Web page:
Quality appraisal tools used in systematic reviews to evaluate health literature do not adequately address issues related to gender. This oversight is significant because disparities between genders have been identified as a major health equity concern, and systematic reviews are regarded as a powerful means for informing policy that could redress gender inequities. In this paper, we present our Feminist Quality Appraisal Tool that offers researchers a template to undertake a comprehensive gendered analysis of studies they review. Informed by a feminist perspective, the tool addresses issues of power, gender and inequity, thereby giving researchers the means to interrogate the scientific rigour of systematic reviews that focus on gender. Specifically, our tool outlines ways gender can be critically examined in terms of study design, data collection, analysis, discussion and recommendations. We argue that this tool has the potential to improve the provision of public health by providing solid understandings and critical reflections on the reasons why women continue to face barriers in their access to optimal health care.

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  • Acute effects of calcium supplements on blood pressure: randomised, crossover trial in postmenopausal women

    Billington, Emma; Bristow, Sarah; Gamble, Gregory; de Kwant, Jordyn; Stewart, A; Mihov, Borislav; Horne, Anne; Reid, Ian (2017-01)

    Journal article
    The University of Auckland Library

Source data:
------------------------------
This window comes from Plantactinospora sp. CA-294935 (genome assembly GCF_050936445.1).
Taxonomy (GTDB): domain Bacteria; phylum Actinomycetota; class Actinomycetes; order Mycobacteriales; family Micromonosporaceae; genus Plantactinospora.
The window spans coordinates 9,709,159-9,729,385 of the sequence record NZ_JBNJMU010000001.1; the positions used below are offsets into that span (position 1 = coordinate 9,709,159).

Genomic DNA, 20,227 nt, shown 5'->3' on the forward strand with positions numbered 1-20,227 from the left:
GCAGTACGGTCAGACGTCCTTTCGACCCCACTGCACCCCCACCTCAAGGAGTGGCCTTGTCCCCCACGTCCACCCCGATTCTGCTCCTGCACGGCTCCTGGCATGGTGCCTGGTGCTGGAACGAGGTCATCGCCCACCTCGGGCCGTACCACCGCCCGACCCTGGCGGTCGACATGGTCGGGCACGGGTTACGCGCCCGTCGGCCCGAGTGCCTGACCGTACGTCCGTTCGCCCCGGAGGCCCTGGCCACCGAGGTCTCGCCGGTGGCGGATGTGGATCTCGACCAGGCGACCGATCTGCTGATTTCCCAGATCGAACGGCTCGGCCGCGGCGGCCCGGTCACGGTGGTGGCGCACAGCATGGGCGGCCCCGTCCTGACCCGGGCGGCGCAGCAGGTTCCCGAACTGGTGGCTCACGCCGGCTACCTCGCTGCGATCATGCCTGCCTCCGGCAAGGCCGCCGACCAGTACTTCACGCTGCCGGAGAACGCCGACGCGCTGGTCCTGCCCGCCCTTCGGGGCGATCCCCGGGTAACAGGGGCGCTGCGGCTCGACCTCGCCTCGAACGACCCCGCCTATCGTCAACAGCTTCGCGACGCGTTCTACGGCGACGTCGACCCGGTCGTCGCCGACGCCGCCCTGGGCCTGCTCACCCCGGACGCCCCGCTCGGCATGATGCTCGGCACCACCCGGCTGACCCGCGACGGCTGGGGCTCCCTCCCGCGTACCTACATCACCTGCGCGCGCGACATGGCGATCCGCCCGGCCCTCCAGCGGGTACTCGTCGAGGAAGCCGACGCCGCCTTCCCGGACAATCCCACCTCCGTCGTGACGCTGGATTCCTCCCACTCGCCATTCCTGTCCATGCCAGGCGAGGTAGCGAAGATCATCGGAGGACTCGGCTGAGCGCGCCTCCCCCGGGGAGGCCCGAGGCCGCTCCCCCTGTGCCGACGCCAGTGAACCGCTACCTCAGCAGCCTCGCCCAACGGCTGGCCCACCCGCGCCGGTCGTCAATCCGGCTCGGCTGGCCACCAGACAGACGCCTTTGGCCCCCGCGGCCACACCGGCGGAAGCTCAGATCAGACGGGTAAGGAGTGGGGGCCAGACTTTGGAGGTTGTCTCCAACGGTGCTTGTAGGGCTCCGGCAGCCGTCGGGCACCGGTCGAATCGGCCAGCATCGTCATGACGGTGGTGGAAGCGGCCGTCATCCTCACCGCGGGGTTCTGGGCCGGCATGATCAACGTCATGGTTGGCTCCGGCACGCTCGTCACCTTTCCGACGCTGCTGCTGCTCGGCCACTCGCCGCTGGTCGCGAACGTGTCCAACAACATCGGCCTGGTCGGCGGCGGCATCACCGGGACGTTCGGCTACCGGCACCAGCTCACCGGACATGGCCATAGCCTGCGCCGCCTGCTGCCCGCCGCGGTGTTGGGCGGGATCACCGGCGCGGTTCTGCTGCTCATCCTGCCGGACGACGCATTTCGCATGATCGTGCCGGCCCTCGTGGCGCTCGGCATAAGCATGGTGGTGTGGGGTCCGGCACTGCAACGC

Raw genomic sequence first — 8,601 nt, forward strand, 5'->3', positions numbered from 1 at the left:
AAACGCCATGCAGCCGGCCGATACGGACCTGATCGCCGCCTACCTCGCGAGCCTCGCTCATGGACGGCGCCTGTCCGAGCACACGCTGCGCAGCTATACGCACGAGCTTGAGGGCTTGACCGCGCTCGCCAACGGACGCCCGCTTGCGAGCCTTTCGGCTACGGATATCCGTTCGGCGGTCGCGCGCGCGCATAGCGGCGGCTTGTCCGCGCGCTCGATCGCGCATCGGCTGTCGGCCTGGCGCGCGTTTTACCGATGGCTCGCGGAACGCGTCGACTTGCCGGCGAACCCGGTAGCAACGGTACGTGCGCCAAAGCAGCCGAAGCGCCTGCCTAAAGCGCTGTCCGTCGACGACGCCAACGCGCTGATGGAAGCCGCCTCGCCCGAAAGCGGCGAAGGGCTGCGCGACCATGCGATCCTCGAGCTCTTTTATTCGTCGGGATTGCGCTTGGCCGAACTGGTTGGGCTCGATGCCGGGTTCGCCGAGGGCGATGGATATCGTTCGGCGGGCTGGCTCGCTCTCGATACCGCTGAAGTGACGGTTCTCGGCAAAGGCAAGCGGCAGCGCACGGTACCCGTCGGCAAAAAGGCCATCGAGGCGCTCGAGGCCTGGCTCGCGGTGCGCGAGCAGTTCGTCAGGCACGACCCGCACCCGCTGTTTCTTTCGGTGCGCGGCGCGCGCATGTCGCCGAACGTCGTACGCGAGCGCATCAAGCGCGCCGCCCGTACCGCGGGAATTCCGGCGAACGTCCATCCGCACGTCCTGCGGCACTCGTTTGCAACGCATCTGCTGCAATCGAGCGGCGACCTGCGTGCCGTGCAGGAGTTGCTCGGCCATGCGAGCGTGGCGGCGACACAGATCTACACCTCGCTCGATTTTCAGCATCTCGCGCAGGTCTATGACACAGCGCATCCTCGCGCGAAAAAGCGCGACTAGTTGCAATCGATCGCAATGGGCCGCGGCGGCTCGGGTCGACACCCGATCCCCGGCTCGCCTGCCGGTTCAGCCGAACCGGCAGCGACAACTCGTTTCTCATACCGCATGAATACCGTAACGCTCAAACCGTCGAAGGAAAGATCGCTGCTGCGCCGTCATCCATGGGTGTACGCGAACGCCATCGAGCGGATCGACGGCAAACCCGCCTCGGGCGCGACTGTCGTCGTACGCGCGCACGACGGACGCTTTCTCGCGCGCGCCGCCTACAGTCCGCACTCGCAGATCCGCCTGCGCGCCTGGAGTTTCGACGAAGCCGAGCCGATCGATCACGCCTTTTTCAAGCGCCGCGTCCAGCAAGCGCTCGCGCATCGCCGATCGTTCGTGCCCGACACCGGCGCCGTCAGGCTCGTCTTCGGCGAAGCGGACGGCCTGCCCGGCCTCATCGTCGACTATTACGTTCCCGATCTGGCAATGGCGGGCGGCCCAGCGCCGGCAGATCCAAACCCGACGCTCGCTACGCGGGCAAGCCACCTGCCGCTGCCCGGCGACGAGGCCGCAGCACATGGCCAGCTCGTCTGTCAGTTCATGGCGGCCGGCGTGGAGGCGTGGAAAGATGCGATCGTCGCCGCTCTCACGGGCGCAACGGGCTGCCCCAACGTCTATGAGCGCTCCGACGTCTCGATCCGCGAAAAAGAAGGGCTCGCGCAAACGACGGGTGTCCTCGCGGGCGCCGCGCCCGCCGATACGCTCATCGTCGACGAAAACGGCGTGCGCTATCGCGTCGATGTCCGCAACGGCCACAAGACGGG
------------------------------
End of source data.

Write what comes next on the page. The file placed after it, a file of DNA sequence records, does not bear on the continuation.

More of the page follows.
Calcium supplements appear to increase cardiovascular risk, but the mechanism is unknown. We investigated the acute effects of calcium supplements on blood pressure in postmenopausal women. The reduction in systolic blood pressure was smaller after calcium compared with the placebo in the hours following dosing. INTRODUCTION: Calcium supplements appear to be associated with increased cardiovascular risk; however, the mechanism of this is uncertain. We previously reported that blood pressure declined over a day in older women, and that this reduction was smaller following a calcium supplement. To confirm this finding, we investigated the acute effects of calcium supplements on blood pressure. METHODS: This was a randomised controlled crossover trial in 40 healthy postmenopausal women (mean age 71 years and BMI 27.2 kg/m(2)). Women attended on two occasions, with visits separated by ???7 days. At each visit, they received either 1 g of calcium as citrate, or placebo. Blood pressure and serum calcium concentrations were measured immediately before, and 2, 4 and 6 h after each intervention. RESULTS: Ionised and total calcium concentrations increased after calcium (p?????0.0001 versus placebo). Systolic blood pressure decreased after both calcium and placebo, but significantly less so after calcium (p???=???0.02). The reduction in systolic blood pressure from baseline was smaller after calcium compared with placebo by 6 mmHg at 4 h (p???=???0.036) and by 9 mmHg at 6 h (p???=???0.002). The reduction in diastolic blood pressure was similar after calcium and placebo. CONCLUSIONS: These findings are consistent with those of our previous trial and indicate that the use of calcium supplements in postmenopausal women attenuates the post-breakfast reduction in systolic blood pressure by around 6-9 mmHg. Whether these changes in blood pressure influence cardiovascular risk requires further study.